- George Petrocheilos Spins Catalio Capital Management into Biotech Breakthroughs
- Congressman John Sarbanes Pays Tribute To Senator Paul Sarbanes on the House Floor
- The FAITH Endowment Awards 130 Scholarships to Top Greek American Students
- Hellenic Bar Association of Illinois Foundation: Continuing the Legacy Celebrating 70-year commitment to education and Hellenism
- Move Over Rockefeller, Astoria Gets Its Star!
2013 Mahnattan Office Space Market Round Up…
The Manhattan office space market moved steadily toward recovery throughout 2013. Although at year-end the market had not yet returned to pre-Great Recession highs, when vacancies were as low as 5.8 percent and rents averaged $68 per square foot, the office market is stronger than it’s been in the past four years.
2013 ended better than it began. Demand for office space outpaced space that was returned to the market. Space availability – space becoming available but not yet on the market – was down ½ a percent year-over-year to 11.7 percent. Space available direct from the landlord was slightly above 50 million square feet while available sublease space dipped below 10 million square feet (9.8 million), a few hundred thousand square feet less than where it was at year-end 2012. Total sublease space currently comprises 19.4 percent of all available space, a rate slightly better than what is considered market equilibrium, which is when sublease space comprises 20 percent and direct space from landlords comprises 80 percent of total availability.
The facts to remember however are that overall available supply of office space is two million square feet less at year-end than it was at the beginning of the year, and that overall asking rent in Manhattan ended the year at $60.57 per square foot, up 8.1 percent since year-end 2012.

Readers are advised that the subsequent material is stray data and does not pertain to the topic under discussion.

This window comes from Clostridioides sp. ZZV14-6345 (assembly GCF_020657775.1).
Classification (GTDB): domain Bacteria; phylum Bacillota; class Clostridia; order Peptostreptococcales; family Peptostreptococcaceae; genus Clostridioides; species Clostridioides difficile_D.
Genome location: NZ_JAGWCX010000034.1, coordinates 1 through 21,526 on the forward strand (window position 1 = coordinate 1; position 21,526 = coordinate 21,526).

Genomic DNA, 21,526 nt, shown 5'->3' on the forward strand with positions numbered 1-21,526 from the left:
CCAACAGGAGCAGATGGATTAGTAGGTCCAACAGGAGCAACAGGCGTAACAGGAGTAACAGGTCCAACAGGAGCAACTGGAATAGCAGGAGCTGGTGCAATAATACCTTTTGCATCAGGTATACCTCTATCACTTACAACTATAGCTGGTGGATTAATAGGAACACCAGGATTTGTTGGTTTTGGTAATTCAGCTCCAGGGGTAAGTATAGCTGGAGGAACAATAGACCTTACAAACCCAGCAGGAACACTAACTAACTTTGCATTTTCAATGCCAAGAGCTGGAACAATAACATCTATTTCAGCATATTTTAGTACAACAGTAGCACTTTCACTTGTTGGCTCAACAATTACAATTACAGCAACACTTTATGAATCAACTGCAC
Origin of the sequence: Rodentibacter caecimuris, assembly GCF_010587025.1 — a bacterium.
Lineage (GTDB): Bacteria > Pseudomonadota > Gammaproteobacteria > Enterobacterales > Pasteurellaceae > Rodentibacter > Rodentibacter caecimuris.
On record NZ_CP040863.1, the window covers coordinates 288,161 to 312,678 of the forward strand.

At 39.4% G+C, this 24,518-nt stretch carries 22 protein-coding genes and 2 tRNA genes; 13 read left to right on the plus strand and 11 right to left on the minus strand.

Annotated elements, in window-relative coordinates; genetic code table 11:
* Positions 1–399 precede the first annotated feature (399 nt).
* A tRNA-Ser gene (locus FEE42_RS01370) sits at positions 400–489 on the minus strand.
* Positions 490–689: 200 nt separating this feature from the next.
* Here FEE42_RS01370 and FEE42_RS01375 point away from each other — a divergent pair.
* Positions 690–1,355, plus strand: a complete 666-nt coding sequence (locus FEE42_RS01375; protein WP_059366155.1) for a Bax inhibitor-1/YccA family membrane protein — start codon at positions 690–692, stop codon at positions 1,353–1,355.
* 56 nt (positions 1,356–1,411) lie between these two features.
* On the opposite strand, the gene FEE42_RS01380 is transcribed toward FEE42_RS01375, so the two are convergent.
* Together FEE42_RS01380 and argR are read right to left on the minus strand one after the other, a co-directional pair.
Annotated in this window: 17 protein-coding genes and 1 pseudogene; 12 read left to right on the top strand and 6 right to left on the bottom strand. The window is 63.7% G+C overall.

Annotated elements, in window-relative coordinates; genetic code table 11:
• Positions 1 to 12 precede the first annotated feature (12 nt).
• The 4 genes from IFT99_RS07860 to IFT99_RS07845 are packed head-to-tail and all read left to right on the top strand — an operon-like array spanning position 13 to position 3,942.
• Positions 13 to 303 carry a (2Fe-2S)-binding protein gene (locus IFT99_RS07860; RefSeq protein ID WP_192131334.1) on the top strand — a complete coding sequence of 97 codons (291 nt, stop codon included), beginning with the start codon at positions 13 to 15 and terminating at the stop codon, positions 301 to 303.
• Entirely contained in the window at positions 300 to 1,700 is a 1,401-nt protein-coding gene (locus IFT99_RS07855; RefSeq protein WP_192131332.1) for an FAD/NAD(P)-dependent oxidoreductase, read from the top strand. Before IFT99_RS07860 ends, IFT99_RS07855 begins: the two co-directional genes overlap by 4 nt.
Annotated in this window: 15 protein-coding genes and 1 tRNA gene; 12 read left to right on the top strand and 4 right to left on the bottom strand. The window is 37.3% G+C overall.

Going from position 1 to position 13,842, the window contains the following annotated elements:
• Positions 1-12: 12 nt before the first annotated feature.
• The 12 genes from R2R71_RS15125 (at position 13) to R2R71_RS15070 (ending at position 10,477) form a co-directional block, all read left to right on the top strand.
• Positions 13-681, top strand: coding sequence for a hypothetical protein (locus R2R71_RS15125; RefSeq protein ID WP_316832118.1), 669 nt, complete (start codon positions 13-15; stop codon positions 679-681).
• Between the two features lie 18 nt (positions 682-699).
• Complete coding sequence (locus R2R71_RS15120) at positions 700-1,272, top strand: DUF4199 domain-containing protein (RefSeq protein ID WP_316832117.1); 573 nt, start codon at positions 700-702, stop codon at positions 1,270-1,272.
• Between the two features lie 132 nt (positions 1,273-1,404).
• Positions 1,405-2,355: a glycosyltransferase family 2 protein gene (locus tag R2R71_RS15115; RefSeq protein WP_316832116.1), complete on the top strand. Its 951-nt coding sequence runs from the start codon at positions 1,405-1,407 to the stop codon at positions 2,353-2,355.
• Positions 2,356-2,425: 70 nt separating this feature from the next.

Concern that rising rental rates would rise more, unleashed demand in 2013. Leasing activity for the year reached a healthy 35.9 million square feet, a 25-percent increase over the 28 million square feet leased in 2012 and well above the 10-year 30-million-square-foot average.
Large tenants made significant real estate commitments in 2013; the number of transactions over 100,000 square feet was 50, compared to 42 in 2012. Though more than half of tenant transactions in 2013 were renewals or expansions in their current locations, some market-affecting new leases were signed. Hudson Yards, the mega-development project on the far West Side of Manhattan between 28th and 42nd streets, secured two major tenants for its South Tower: L’Oreal signed a 420,000-square-foot lease and SAP, a large software manufacturer, signed a 115,000-square-foot lease. In Midtown, SONY Corporation sold its 550 Madison Avenue headquarters early in the year, with plans to relocate to 515,000 square feet in 11 Madison Avenue in the trendier Midtown South district located between 24th and 25th street.
But Downtown is where most of the action was in 2013. Law firm Jones Day, a longtime tenant of 222 East 41st Street, signed a 330,000-square-foot lease at 250 Vesey Street. The advertising and PR company, GroupM, is consolidating several of its Midtown offices and plans to move 2,400 employees into 516,000 square feet at 3 World Trade Center. GroupM’s commitment to anchor 3 World Trade Center will allow developer Larry Silverstein to move forward with financing and construction of the 2.5-million-square-foot tower scheduled to be completed in 2017.
Activity in Downtown heightened in 2013 as tenants priced out of some Midtown submarkets sought out lower rents, bringing total leasing transaction volume Downtown to 9.1 million square feet, which accounted for 25.2 percent of overall leasing activity in Manhattan in 2013, an increase of 62 percent over 2012, when it accounted for 19.9 percent of overall activity.
Barring unforeseen events we expect increased tenant interest Downtown to continue in 2014 as construction completion on the World Trade Center and Fulton Center (the new downtown transportation hub) nears, and before rents catch up to the rest of Manhattan. Which will happen. But tenants priced out of Downtown are already looking even farther south to Brooklyn…